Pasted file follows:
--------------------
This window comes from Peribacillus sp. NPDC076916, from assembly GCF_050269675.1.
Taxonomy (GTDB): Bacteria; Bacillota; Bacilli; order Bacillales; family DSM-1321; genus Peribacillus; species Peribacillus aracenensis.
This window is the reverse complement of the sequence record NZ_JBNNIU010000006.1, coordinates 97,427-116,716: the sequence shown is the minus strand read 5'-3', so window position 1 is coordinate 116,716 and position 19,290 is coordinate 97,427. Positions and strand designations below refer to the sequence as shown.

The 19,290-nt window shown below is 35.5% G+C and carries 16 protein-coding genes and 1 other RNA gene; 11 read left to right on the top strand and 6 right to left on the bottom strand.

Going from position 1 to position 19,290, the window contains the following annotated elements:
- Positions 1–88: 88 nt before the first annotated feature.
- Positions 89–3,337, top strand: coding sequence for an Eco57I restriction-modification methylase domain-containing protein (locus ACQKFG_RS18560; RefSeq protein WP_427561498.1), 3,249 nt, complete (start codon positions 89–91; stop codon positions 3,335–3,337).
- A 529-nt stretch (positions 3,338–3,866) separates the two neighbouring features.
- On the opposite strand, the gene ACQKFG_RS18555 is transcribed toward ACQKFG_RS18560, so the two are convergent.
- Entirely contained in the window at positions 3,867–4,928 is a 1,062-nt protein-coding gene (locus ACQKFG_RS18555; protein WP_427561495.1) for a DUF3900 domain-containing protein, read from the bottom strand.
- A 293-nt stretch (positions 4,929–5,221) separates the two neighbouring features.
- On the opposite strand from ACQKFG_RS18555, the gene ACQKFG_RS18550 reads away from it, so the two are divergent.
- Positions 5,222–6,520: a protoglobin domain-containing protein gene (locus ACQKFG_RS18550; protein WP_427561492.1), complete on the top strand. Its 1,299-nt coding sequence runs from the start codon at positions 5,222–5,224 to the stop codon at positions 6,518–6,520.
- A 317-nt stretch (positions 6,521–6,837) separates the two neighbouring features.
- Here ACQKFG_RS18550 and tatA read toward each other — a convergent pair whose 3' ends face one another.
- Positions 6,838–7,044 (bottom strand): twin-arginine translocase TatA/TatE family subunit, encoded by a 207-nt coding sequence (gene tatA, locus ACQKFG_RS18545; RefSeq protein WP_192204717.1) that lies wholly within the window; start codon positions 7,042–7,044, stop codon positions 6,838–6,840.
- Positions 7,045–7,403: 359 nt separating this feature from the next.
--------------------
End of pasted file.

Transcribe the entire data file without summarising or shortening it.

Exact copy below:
This window comes from Peribacillus sp. NPDC076916, from assembly GCF_050269675.1.
Taxonomy (GTDB): Bacteria; Bacillota; Bacilli; order Bacillales; family DSM-1321; genus Peribacillus; species Peribacillus aracenensis.
This window is the reverse complement of the sequence record NZ_JBNNIU010000006.1, coordinates 97,427-116,716: the sequence shown is the minus strand read 5'-3', so window position 1 is coordinate 116,716 and position 19,290 is coordinate 97,427. Positions and strand designations below refer to the sequence as shown.

The 19,290-nt window shown below is 35.5% G+C and carries 16 protein-coding genes and 1 other RNA gene; 11 read left to right on the top strand and 6 right to left on the bottom strand.

Going from position 1 to position 19,290, the window contains the following annotated elements:
- Positions 1–88: 88 nt before the first annotated feature.
- Positions 89–3,337, top strand: coding sequence for an Eco57I restriction-modification methylase domain-containing protein (locus ACQKFG_RS18560; RefSeq protein WP_427561498.1), 3,249 nt, complete (start codon positions 89–91; stop codon positions 3,335–3,337).
- A 529-nt stretch (positions 3,338–3,866) separates the two neighbouring features.
- On the opposite strand, the gene ACQKFG_RS18555 is transcribed toward ACQKFG_RS18560, so the two are convergent.
- Entirely contained in the window at positions 3,867–4,928 is a 1,062-nt protein-coding gene (locus ACQKFG_RS18555; protein WP_427561495.1) for a DUF3900 domain-containing protein, read from the bottom strand.
- A 293-nt stretch (positions 4,929–5,221) separates the two neighbouring features.
- On the opposite strand from ACQKFG_RS18555, the gene ACQKFG_RS18550 reads away from it, so the two are divergent.
- Positions 5,222–6,520: a protoglobin domain-containing protein gene (locus ACQKFG_RS18550; protein WP_427561492.1), complete on the top strand. Its 1,299-nt coding sequence runs from the start codon at positions 5,222–5,224 to the stop codon at positions 6,518–6,520.
- A 317-nt stretch (positions 6,521–6,837) separates the two neighbouring features.
- Here ACQKFG_RS18550 and tatA read toward each other — a convergent pair whose 3' ends face one another.
- Positions 6,838–7,044 (bottom strand): twin-arginine translocase TatA/TatE family subunit, encoded by a 207-nt coding sequence (gene tatA, locus ACQKFG_RS18545; RefSeq protein WP_192204717.1) that lies wholly within the window; start codon positions 7,042–7,044, stop codon positions 6,838–6,840.
- Positions 7,045–7,403: 359 nt separating this feature from the next.